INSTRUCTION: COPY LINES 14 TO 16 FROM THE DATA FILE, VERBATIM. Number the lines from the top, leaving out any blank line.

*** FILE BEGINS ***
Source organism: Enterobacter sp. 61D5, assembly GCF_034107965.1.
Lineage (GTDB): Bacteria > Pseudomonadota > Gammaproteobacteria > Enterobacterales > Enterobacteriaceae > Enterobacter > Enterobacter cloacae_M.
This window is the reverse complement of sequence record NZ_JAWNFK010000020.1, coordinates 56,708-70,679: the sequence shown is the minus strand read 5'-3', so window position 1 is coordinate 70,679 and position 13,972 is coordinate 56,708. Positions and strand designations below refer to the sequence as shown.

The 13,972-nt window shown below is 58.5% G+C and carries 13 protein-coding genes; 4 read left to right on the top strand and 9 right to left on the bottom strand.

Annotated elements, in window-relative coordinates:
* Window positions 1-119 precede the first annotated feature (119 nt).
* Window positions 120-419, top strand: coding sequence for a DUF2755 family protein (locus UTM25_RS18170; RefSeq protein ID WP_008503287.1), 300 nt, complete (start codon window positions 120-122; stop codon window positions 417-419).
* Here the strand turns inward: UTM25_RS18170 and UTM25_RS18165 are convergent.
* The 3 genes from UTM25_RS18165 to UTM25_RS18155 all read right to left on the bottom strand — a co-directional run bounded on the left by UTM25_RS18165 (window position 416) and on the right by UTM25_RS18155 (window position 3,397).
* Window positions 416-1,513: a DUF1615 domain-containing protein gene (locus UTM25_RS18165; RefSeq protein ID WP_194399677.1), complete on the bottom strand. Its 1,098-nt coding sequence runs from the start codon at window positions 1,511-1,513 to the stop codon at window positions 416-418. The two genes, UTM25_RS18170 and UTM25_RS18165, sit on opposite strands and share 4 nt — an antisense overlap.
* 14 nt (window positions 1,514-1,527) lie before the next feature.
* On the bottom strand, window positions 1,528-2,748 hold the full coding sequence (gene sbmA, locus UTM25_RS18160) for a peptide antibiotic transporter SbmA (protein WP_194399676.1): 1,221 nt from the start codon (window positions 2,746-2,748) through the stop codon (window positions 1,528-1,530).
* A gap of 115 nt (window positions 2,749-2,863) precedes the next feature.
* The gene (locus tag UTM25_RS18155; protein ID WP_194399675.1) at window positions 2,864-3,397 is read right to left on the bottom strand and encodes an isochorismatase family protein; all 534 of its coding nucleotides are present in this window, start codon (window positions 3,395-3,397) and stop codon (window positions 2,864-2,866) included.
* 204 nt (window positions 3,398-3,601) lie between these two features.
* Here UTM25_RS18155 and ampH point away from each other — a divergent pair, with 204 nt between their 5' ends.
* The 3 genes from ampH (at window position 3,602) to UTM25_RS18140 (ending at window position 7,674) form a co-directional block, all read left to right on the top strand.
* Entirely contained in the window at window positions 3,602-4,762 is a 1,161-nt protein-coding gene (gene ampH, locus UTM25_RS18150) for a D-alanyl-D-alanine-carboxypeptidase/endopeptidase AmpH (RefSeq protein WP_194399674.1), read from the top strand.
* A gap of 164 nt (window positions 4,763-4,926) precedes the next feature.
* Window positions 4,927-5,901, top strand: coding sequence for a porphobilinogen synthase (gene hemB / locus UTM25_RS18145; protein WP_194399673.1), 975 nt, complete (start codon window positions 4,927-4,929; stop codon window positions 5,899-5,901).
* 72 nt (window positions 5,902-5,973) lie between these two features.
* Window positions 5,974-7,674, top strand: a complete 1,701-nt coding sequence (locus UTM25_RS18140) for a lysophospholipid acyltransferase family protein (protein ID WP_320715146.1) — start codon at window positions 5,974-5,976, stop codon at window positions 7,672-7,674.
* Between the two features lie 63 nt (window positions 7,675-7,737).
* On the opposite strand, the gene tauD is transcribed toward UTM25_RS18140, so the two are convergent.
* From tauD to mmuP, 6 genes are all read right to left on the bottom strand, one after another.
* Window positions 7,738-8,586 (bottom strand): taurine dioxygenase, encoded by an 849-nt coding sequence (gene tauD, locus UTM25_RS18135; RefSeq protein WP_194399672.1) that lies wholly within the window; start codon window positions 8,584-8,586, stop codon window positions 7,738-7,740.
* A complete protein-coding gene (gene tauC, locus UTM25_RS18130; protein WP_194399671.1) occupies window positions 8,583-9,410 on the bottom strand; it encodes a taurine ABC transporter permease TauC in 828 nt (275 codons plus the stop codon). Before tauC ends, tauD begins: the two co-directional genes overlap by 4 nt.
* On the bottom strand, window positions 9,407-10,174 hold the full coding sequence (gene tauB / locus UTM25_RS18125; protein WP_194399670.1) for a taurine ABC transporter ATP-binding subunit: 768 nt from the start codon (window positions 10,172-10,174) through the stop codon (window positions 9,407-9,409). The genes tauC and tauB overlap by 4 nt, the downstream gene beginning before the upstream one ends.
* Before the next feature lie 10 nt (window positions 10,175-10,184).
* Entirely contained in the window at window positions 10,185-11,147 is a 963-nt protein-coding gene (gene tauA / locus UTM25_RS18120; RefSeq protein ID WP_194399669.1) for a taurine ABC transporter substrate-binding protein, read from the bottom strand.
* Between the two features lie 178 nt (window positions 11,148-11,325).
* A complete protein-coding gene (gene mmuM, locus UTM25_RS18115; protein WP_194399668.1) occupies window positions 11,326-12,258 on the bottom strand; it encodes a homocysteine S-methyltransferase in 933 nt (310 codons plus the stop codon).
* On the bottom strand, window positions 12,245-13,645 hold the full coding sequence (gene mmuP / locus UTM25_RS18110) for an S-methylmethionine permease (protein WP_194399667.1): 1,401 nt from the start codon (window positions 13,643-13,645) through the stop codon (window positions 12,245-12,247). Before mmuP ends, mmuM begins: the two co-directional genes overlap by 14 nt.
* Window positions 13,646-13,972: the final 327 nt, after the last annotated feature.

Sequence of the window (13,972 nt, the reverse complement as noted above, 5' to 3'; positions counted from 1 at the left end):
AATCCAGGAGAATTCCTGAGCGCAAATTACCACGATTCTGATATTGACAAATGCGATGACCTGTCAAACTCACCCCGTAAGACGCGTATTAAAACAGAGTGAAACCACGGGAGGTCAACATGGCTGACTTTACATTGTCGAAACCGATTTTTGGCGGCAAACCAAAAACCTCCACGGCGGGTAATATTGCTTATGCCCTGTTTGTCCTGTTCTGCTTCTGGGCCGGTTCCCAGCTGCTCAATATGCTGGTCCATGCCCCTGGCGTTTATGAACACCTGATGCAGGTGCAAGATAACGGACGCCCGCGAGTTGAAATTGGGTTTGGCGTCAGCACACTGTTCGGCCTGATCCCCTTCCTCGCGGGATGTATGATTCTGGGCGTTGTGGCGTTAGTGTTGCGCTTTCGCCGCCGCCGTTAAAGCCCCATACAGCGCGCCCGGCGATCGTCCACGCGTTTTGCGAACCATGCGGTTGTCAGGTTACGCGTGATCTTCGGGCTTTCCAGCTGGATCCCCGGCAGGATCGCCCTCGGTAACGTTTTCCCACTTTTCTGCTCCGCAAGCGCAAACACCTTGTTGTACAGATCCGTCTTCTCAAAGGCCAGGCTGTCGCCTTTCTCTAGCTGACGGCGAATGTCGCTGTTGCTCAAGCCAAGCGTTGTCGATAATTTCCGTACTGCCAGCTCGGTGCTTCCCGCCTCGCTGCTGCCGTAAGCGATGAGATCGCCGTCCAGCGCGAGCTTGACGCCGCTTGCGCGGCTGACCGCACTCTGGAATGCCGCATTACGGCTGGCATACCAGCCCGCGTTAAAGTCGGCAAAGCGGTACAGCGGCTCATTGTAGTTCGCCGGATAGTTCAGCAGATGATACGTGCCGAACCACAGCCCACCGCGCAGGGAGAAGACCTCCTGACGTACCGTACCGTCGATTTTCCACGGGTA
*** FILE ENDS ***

* The gene (locus tag UTM25_RS18155; protein ID WP_194399675.1) at window positions 2,864-3,397 is read right to left on the bottom strand and encodes an isochorismatase family protein; all 534 of its coding nucleotides are present in this window, start codon (window positions 3,395-3,397) and stop codon (window positions 2,864-2,866) included.
* 204 nt (window positions 3,398-3,601) lie between these two features.
* Here UTM25_RS18155 and ampH point away from each other — a divergent pair, with 204 nt between their 5' ends.